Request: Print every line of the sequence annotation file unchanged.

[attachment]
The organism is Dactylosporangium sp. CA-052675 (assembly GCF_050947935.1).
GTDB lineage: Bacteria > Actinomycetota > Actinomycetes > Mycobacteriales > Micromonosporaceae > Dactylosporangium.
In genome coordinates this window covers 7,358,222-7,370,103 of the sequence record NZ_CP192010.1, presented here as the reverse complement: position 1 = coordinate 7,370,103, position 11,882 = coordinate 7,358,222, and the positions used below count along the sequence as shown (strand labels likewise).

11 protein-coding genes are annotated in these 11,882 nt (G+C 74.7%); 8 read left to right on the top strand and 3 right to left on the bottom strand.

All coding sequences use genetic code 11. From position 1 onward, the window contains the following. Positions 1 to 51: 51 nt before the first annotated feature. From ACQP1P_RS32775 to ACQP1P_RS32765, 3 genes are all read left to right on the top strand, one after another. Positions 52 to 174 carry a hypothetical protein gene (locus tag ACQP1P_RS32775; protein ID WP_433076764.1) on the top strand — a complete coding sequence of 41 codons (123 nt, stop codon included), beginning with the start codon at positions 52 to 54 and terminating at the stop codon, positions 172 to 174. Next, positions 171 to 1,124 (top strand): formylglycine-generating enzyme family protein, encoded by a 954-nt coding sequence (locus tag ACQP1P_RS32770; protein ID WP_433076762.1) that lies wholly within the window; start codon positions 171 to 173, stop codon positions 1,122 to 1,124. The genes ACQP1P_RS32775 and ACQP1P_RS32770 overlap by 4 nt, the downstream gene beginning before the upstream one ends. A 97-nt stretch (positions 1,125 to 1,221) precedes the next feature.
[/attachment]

The organism is Dactylosporangium sp. CA-052675 (assembly GCF_050947935.1).
GTDB lineage: Bacteria > Actinomycetota > Actinomycetes > Mycobacteriales > Micromonosporaceae > Dactylosporangium.
In genome coordinates this window covers 7,358,222-7,370,103 of the sequence record NZ_CP192010.1, presented here as the reverse complement: position 1 = coordinate 7,370,103, position 11,882 = coordinate 7,358,222, and the positions used below count along the sequence as shown (strand labels likewise).

11 protein-coding genes are annotated in these 11,882 nt (G+C 74.7%); 8 read left to right on the top strand and 3 right to left on the bottom strand.

All coding sequences use genetic code 11. From position 1 onward, the window contains the following. Positions 1 to 51: 51 nt before the first annotated feature. From ACQP1P_RS32775 to ACQP1P_RS32765, 3 genes are all read left to right on the top strand, one after another. Positions 52 to 174 carry a hypothetical protein gene (locus tag ACQP1P_RS32775; protein ID WP_433076764.1) on the top strand — a complete coding sequence of 41 codons (123 nt, stop codon included), beginning with the start codon at positions 52 to 54 and terminating at the stop codon, positions 172 to 174. Next, positions 171 to 1,124 (top strand): formylglycine-generating enzyme family protein, encoded by a 954-nt coding sequence (locus tag ACQP1P_RS32770; protein ID WP_433076762.1) that lies wholly within the window; start codon positions 171 to 173, stop codon positions 1,122 to 1,124. The genes ACQP1P_RS32775 and ACQP1P_RS32770 overlap by 4 nt, the downstream gene beginning before the upstream one ends. A 97-nt stretch (positions 1,125 to 1,221) precedes the next feature.